The Sixth Sunday after Pentecost
Mark 6:1-13

The Very Reverend Steve Lipscomb, Dean

Jesus has come home. After a long absence from Nazareth, from family and old-time friends, after dusty roads and preaching and performing miracles all over, now is his homecoming. Home to the place where he grew up. Home to the people who know him. Home to those who are most familiar with him.

And he amazes them with his teachings—at first. But it isn’t long before they start saying, “Wait a minute. Hold it. We know this guy. We’ve known him since he was a little kid. This can’t be a miracle worker. This can’t be a prophet. And this certainly can’t be the Son of God.”

“Surely God wouldn’t come to us in such an ordinary way. Surely God wouldn’t come to us in someone we already know, in someone so familiar.”

You see, the Nazarenes, Jesus neighbors, had read their Bibles. They knew that the Creator of the Universe made very dramatic appearances far removed from ordinary living. God showed up as burning bushes and pillars of fire, or as thunder and trumpet blasts, or, at the very least, as a disembodied voice.

But as the kid from down the street? They didn’t think so. God’s more dramatic than that. God is not that ordinary

And so the people of Nazareth, the people who knew Jesus, take offense at him. They just can’t believe that God would be so ordinary as to enter into their familiar surroundings without one blast from a trumpet, or one whisper from a disembodied voice.

And because they don’t believe that God comes to them as one so familiar, they don’t become disciples. Instead of becoming followers, they become scoffers.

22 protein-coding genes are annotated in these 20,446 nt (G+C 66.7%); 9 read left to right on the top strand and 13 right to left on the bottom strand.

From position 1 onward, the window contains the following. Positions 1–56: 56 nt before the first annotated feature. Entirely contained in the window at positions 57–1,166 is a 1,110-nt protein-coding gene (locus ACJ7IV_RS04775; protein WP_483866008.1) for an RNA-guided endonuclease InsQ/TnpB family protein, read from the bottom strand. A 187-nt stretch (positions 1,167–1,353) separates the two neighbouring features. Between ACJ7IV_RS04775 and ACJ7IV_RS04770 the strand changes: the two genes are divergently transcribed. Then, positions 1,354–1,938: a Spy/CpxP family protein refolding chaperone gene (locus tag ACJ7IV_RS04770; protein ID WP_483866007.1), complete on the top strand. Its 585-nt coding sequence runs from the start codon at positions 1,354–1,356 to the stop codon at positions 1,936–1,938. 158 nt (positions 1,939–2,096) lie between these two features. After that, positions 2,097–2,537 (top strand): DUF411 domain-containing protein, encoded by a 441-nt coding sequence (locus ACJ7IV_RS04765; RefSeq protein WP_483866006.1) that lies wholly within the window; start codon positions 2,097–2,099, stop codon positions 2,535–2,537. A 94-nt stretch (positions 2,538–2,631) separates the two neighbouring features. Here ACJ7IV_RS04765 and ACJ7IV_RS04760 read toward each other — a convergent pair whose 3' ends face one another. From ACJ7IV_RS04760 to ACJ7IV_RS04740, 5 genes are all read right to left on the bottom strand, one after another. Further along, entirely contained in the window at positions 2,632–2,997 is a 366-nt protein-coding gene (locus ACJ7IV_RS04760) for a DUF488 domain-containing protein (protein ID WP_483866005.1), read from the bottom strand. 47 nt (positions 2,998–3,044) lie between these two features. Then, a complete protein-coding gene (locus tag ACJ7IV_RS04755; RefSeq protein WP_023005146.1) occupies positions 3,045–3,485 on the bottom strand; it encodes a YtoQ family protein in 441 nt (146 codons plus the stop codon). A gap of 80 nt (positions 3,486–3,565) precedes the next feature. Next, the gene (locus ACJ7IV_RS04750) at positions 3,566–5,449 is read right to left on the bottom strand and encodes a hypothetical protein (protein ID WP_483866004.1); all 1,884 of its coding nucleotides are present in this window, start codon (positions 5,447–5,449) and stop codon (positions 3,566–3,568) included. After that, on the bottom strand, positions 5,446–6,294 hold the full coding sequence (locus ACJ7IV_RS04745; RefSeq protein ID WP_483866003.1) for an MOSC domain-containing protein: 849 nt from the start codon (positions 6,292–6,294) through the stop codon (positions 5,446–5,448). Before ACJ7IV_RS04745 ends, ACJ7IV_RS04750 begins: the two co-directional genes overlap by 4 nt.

And Jesus is “amazed at their unbelief,” and goes away to strangers. To strangers whose receptivity hasn’t been dulled by familiarity. To strangers who could SEE God in their midst and, therefore, BE disciples.

Seeing and Being: that’s what discipleship is all about. Seeing and Being, not just in the new and unusual, in the emotional and miracle moments of life, but in the ordinary, familiar, everydayness of life. Seeing and Being is what familiarity dulled in the Nazarenes. And that, I’m afraid, is what familiarity dulls in us.

We don’t have a problem seeing God present in the dramatic lives of distant people in distant places. We know God was present with the Israelites in the Exodus, with the disciples in the early church, and with all the saints of so long ago. We know that God was present with the Bishop Tutu and Mother Teresa in their work, is with the persecuted Christians in Africa and others in the exotic mission fields around the world.

But sometimes we find it terribly hard to see God’s presence and to feel God’s presence in us, and here, in this place. To believe that God is around in our plain ‘ol lives.

In our worship, it’s easy to See and Be God’s presence in those unusual moment—those special occasions, such as Easter, or Pentecost, or Christmas Eve, or Baptisms, or Confirmations when the Bishop comes to visit, or “when they’re finally doing the music I like.”

The rest of time we are subject to being dulled by familiarity–the ordinary. We come to church because it’s Sunday and that’s what we do on Sunday, and thus, many times, we come here expecting nothing and without joy for the opportunity of simply coming together to worship God.

We coast through the liturgy, not really listening to the words of the collect or the lessons or the hymns we sing, and we then we leave, either not giving it a second thought or disappointed because the preacher didn’t “move” us, or we didn’t get goosebumps by the experience.